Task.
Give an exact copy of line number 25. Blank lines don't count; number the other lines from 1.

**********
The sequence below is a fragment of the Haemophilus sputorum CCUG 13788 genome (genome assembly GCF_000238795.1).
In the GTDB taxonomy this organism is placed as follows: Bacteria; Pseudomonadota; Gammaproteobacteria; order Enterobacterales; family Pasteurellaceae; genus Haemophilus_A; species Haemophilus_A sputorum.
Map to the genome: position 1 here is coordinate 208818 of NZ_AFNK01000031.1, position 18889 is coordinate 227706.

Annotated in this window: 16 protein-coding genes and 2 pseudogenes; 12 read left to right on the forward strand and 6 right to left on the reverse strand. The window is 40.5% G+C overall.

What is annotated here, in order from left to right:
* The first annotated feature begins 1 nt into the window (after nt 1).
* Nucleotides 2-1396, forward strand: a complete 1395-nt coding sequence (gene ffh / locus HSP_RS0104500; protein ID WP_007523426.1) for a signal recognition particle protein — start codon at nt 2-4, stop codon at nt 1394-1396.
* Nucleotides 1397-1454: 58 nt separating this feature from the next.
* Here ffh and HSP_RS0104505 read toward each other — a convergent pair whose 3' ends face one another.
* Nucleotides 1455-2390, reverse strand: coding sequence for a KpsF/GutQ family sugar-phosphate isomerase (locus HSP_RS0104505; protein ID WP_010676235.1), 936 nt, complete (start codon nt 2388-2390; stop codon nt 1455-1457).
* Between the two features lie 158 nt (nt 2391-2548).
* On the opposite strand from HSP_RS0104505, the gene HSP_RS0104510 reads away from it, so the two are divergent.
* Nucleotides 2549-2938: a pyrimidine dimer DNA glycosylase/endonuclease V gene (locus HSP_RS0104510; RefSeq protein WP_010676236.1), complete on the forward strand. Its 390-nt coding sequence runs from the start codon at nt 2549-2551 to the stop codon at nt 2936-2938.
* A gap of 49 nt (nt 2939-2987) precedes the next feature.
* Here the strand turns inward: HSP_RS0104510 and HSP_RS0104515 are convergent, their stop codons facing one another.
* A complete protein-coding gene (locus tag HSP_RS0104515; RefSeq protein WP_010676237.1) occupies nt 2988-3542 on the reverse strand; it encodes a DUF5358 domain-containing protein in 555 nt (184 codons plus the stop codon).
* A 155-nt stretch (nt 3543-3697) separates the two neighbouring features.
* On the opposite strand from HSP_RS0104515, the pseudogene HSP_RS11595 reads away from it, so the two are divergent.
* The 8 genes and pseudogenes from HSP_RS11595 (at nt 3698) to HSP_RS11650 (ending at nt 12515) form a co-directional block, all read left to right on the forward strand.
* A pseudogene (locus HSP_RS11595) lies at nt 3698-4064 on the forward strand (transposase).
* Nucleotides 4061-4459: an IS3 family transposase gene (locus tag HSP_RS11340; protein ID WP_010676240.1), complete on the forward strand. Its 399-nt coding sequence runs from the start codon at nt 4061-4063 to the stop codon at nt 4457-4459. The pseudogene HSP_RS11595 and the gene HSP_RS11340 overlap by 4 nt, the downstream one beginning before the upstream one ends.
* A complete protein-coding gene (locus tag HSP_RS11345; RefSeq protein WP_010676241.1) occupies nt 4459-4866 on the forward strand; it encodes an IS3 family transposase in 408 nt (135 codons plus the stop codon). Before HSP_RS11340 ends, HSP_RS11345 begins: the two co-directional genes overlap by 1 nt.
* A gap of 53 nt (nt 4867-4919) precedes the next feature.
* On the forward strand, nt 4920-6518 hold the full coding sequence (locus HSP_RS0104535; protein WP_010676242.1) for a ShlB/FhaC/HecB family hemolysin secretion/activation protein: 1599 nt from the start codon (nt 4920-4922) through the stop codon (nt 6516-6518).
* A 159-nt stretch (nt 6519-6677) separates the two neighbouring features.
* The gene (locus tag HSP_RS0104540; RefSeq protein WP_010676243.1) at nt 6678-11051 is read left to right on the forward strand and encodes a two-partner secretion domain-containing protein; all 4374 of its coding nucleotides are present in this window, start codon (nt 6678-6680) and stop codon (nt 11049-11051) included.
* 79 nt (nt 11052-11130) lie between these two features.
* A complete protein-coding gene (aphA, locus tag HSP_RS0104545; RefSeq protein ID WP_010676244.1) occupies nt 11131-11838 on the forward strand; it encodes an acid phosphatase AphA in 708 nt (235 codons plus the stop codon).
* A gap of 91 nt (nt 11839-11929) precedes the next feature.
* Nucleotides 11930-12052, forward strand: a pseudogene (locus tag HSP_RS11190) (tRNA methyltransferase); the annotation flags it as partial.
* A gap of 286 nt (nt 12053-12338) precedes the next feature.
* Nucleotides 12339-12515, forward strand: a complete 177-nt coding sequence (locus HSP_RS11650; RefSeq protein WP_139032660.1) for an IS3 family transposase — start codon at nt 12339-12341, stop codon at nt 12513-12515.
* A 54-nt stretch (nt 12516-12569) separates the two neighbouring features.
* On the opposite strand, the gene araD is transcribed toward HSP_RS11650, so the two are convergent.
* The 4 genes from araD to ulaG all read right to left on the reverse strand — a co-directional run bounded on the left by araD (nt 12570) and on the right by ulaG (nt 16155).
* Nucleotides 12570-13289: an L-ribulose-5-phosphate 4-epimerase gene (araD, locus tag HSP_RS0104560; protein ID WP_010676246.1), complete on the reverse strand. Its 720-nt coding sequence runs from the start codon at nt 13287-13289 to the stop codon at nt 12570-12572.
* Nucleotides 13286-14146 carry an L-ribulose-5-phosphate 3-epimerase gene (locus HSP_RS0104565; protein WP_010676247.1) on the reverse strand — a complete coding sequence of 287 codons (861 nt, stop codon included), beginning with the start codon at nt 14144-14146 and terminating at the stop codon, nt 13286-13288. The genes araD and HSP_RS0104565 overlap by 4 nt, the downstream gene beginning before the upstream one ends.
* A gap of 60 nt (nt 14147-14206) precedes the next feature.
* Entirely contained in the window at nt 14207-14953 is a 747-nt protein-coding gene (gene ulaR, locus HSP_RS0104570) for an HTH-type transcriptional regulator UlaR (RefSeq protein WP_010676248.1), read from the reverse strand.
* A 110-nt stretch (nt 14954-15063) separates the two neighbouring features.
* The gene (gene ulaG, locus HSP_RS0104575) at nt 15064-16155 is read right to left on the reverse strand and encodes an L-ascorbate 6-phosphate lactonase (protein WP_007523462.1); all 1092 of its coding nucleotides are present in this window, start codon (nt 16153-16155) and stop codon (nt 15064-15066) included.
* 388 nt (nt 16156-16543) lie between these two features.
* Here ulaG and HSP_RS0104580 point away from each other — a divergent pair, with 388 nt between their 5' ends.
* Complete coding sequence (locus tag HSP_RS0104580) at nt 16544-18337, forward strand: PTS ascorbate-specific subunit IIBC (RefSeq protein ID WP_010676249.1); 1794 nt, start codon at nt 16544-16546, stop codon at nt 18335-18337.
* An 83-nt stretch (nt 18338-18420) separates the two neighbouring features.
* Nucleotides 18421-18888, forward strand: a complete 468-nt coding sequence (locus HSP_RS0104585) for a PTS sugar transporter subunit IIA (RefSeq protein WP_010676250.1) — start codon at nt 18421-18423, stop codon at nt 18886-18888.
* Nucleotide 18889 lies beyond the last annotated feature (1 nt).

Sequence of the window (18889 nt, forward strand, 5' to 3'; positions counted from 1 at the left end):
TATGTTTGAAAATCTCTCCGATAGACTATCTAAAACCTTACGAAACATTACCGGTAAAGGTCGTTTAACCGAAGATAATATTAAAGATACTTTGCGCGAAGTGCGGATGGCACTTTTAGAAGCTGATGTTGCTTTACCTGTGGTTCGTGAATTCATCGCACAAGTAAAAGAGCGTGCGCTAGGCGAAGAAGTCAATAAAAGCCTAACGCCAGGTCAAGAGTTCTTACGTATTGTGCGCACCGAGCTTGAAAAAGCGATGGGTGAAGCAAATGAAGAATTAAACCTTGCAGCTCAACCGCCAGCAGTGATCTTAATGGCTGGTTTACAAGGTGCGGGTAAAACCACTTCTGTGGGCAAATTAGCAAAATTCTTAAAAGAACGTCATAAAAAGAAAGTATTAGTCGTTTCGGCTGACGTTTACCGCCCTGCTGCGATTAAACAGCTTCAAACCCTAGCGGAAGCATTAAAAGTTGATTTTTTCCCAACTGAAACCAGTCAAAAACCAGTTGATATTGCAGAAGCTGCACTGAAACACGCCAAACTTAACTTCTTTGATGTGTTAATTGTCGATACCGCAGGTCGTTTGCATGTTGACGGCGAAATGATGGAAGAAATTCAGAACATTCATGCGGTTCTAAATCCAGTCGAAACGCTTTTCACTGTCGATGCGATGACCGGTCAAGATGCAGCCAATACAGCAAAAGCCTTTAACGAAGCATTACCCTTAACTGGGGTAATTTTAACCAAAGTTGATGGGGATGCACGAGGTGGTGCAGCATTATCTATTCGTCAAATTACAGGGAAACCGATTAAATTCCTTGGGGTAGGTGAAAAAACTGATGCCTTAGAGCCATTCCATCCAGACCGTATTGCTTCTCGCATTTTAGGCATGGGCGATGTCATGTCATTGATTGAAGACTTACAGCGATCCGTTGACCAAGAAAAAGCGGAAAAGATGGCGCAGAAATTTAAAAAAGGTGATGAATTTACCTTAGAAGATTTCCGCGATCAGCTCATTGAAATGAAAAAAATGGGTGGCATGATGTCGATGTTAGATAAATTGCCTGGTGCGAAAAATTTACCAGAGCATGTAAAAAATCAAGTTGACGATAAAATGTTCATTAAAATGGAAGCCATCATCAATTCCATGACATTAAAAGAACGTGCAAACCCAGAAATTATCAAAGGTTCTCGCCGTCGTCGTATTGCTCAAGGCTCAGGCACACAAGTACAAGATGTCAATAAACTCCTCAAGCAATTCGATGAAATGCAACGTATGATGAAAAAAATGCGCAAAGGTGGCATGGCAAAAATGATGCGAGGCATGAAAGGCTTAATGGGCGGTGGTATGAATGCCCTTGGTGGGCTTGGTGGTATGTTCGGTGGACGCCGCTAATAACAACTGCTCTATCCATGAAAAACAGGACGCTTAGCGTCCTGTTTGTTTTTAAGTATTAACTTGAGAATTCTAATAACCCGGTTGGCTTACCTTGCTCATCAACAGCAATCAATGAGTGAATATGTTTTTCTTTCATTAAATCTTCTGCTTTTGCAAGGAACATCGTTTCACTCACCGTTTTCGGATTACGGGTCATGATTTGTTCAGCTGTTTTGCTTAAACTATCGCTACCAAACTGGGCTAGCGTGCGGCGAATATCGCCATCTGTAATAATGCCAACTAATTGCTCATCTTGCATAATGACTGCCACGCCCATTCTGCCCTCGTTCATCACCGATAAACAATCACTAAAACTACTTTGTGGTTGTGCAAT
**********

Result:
* A 159-nt stretch (nt 6519-6677) separates the two neighbouring features.